While I’m on the topic of hypervigilance, I want to distinguish it from paranoia.  I hear people confusing these two phenomena all the time as if they were very similar.  Even mental health professionals confuse the two.  But I believe that they are almost complete opposites.  Paranoia stems from an exaggerated sense of importance which is created to compensate for a very deep and underlying sense of worthlessness and emptiness.  So in paranoia the person tells himself that people are out to get him because he is special in some way.  Thus, for example, one might have delusions of grandeur.  But hypervigilance is completely the opposite.  One does not think one is special at all.  Quite the contrary.  If normal people seem to fool themselves that bad things cannot happen to them, and then be ridiculously shocked when something bad does happen to them, hypervigilant people know that they are not special, and that bad things can just as easily happen to them as to anyone else.  They don’t have that “normal” sense of somehow being invulnerable and immortal.  So hypervigilance and paranoia may be similar in their sense of wariness, but they are completely opposite in terms of their psychological origins.

I put “normal” in quotations, because those with PTSD have a new “normal” that is not shared by conventional society.  They don’t fit in anymore.  J. Krishnamurti wrote “It is no measure of health to be well adjusted to a profoundly sick society.”  For example, would you want to be well adjusted in Nazi Germany?  And this is a matter of degree.  America, for example, has much to recommend it, and many people seek to be here.  Yet there is also much that is sick about America.  So which “normal” is best?  Society’s norm, or the PTSD norm?  Everyone seems to assume that we have to fix those people with PTSD and make them more like the people in society so that they will fit in better.  Many counselors, psychotherapists, and psychologists seem to be working very hard to make the people with PTSD “readjust” or fit in with society.  But I think that the goal of therapy should be to help the person realize the ways in which they are different from society, and the ways they will never be the same again.  Then they need to cope with that difference, accepting that they are different, and do their best to stay in communication with society.  In the end I think it is much more true that society is the one that needs to change; society is the one who needs to learn from the people with PTSD, e.g., to avoid another Holocaust.  So those with PTSD should speak their truths even when “normal” people don’t want to hear them.  It’s a dance.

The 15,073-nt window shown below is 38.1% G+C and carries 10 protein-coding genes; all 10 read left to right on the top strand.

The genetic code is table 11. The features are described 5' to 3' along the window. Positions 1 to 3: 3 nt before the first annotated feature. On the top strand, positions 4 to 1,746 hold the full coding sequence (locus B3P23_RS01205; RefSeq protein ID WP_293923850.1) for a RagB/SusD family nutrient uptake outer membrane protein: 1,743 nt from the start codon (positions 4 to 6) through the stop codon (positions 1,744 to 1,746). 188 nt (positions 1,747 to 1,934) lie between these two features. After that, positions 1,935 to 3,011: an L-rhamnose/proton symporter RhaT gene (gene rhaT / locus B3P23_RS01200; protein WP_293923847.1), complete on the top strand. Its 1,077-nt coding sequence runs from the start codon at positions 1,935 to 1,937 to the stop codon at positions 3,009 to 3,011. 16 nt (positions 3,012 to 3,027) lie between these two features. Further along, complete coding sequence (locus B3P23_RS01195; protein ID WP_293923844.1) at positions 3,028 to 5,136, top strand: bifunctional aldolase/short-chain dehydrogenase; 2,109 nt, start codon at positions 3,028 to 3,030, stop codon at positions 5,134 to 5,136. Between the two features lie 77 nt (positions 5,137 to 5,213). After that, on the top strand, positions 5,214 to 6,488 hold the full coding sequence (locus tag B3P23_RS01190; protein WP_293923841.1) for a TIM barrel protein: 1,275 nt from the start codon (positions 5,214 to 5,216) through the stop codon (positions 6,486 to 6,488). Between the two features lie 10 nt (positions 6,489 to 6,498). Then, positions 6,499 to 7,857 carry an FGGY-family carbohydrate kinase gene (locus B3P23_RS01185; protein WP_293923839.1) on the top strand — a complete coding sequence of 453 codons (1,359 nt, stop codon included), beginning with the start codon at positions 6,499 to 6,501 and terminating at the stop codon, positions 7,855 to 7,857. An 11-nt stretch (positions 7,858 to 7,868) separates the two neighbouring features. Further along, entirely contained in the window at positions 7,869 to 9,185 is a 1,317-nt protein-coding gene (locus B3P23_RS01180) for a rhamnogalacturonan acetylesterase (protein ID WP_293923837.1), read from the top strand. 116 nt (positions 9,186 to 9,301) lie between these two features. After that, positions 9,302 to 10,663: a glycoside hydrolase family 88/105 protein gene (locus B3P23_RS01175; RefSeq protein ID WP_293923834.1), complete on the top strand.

And so we come again to the topic of intergenerational PTSD.  Intergenerational PTSD seems to be based on the idea that PTSD is in a sense contagious, and that kids will “catch it” from their parent, which they surely will.  But there is another way to think about this.  I believe it is very much like the situation in which people move to a new country with a new culture, and then experience agony when they see their children abandoning the culture and values of their parents and adopting the culture and value of their new society.  The parents and the society almost seem to be competing with each other to win the hearts and minds of their children.  This most often frightens the parents.  If the parents are enlightened and wise, then they will rejoice that their children are adopting the good things of the new culture, and caution them about adopting the bad things.

I lived with my mother for a few years when she developed macular degeneration.  She said she never felt safer than when I was there.  I was like a bodyguard or a security consultant.  I was a protector.  On the other hand there were times when she did not like becoming alarmed when I became aware of a danger to which she had been oblivious, or blissfully ignorant.  Years before when her car caught on fire at a resort, everyone was standing around looking at the fire and wondering what to do, when “all of a sudden Michael appeared with a fire extinguisher and put out the fire.”  I knew exactly where the fire extinguishers were.  I had checked that out when we first arrived.  At the time I did not realize that I met all the criteria for PTSD.